Early Journal Content on JSTOR, Free to Anyone in the World
This article is one of nearly 500,000 scholarly works digitized and made freely available to everyone in
the world by JSTOR.
Known as the Early Journal Content, this set of works include research articles, news, letters, and other
writings published in more than 200 of the oldest leading academic journals. The works date from the
mid-seventeenth to the early twentieth centuries.
We encourage people to read and share the Early Journal Content openly and to tell others that this
resource exists. People may post this content online or redistribute in any way for non-commercial
Read more about Early Journal Content at http://about.jstor.org/participate-jstor/individuals/early-
JSTOR is a digital library of academic journals, books, and primary source objects. JSTOR helps people
discover, use, and build upon a wide range of content through a powerful research and teaching
platform, and preserves this content for future generations. JSTOR is part of ITHAKA, a not-for-profit
organization that also includes Ithaka S+R and Portico. For more information about JSTOR, please
[N. S. Vol. XLII. No. 1076
tion becomes more prominent, betraying itself
by the greater tendency of the tissues to li-
quefy and, since hydration is now less, by soft-
The experiments also bear upon the problem
of digestion and that special phase of it known
as autolysis. The first changes observable in
these reactions consist of swelling, followed
by softening and dissolution of the proteins
acted upon. Acids and alkalies have long been
known to favor these initial steps in proteolysis,
while salts have been known to inhibit them.
Their action has usually been laid to the effect
upon the enzymes themselves. As has been
pointed out before, 4 acids, alkalies and salts
produce at least as large and probably their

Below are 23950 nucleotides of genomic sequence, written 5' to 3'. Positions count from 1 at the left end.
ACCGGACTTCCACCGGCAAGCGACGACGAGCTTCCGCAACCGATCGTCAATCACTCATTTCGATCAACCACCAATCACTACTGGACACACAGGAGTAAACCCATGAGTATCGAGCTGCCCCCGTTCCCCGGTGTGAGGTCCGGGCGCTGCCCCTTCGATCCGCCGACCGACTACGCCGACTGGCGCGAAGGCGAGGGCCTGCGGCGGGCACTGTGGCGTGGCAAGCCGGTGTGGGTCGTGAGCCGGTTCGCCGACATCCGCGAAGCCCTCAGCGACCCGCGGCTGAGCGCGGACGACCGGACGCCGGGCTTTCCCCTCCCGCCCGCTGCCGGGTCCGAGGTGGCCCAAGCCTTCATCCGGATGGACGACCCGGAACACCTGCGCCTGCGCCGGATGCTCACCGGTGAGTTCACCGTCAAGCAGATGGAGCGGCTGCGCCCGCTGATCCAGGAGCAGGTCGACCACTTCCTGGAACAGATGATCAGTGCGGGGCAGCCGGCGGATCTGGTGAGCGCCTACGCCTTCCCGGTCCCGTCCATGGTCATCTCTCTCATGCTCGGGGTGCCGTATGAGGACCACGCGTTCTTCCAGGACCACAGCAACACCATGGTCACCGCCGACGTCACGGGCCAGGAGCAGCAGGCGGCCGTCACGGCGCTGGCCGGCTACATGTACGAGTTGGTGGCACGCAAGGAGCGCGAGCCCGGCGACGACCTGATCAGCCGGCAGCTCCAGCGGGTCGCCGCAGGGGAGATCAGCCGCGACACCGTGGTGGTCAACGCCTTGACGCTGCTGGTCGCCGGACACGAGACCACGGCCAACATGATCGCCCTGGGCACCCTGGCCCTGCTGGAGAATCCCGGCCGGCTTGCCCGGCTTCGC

greatest effects upon the proteins undergoing
digestion. The important practical and theo-
retical bearings such considerations have upon
laboratory practise and in the every-day prob-
lems of the hanging of meat, its preservation
by salting, the prevention of putrefaction, etc.,
The experiments also reemphasize the neces-
sity of interpreting in the simpler language
of colloid-chemistry the mass of experimental
material now jumbled under the heading of
" permeability " studies. It means little to
say that under the influence of acids or of
substances which in living cells produce acid
effects (like the anesthetics) the " permeabil-
ity " of the " plasma " membranes surround-
ing cells is increased so that albumin gets out
or salts get in. Not only are plasma mem-
branes figments of the imagination, but noth-
ing is gained by heaping " permeability "
properties upon them. "Permeability" is a
physiological concept which needs itself to be
explained. The proteins throughout a cell
(not only in its hypothetical overcoat) can
under the influence of acids, for example, be
made to absorb water, to absorb salt, 5 to soften
and to give off albumin. And as all these ef-
fects can be reduced through the addition of
various salts, there would seem to remain little
reason to ignore for the interpretation of well-
* Martin H. Fischer and Gertrude Moore, Am.
Jour, of Physiol., 20, 330 (1907).
s Martin H. Fischer, Jour. Am. Med. Assoc, 64,
known biological facts the simple principles of
colloid-chemistry. Martin H. Fischer
Joseph Eichberg Laboratory of Physiology
in the University of Cincinnati
SOCIETIES AND ACADEMIES
section of biology and geology
academy of science and art of pittsburgh
During the year 1914-15 the Section of Biology
and Geology of the Academy of Science and Art of
Pittsburgh held fifteen meetings with an average
attendance of about 150 members. The general
topie under discussion was Evolution and the fol-
lowing papers were presented:
October 6, 1914. Dr. Frank Schlesinger, Director
of the Allegheny Observatory: "Evolution of
October 20. Professor Henry Leighton, of the
University of Pittsburgh: "The Earth's History
November 3. Dr. Chas. E. Fettke, of the Carnegie
Institute of Technology: "The History of the
November 17. Dr. A. E. Ortmann, of the Carnegie
Museum : ' ' The Direct Evidence for Evolution. ' '
December 1. Dr. O. E. Jennings, of the Carnegie
Museum: "The Evolution and Ecology of
December 15. Dr. A. E. Ortmann: "Evolution in
Apimals. ' '
January 5, 1915. Professor L. E. Griffin, of the
University of Pittsburgh: "Embryology in its
Eelation to Evolution."
January 19. Dr. "W. J. Holland, Director of the
Carnegie Museum: "Paleontology."
February 2. Professor Eoswell H. Johnson, of
the University of Pittsburgh: "Experimental
Evolution. ' '
February 16. Mr. O. A. Peterson, of the Carnegie
Museum: "The Evolution of Man."
March 2. Mr. George Seibel: "The Evolution of
Society. ' '
March 16. Professor L. E. Griffin: "Ant Be-
havior. ' '
April 6. Professor Gardner C. Basset, of the Uni-
versity of Pittsburgh: "Heredity."
April 20. Dr. H. B. Davis, principal of the Train-
ing School for Teachers: "Evolution in Educa-
May 18. Eev. Charles E. Snyder: "The Evolution
of Seligious Thought."
Charles E. Fettke,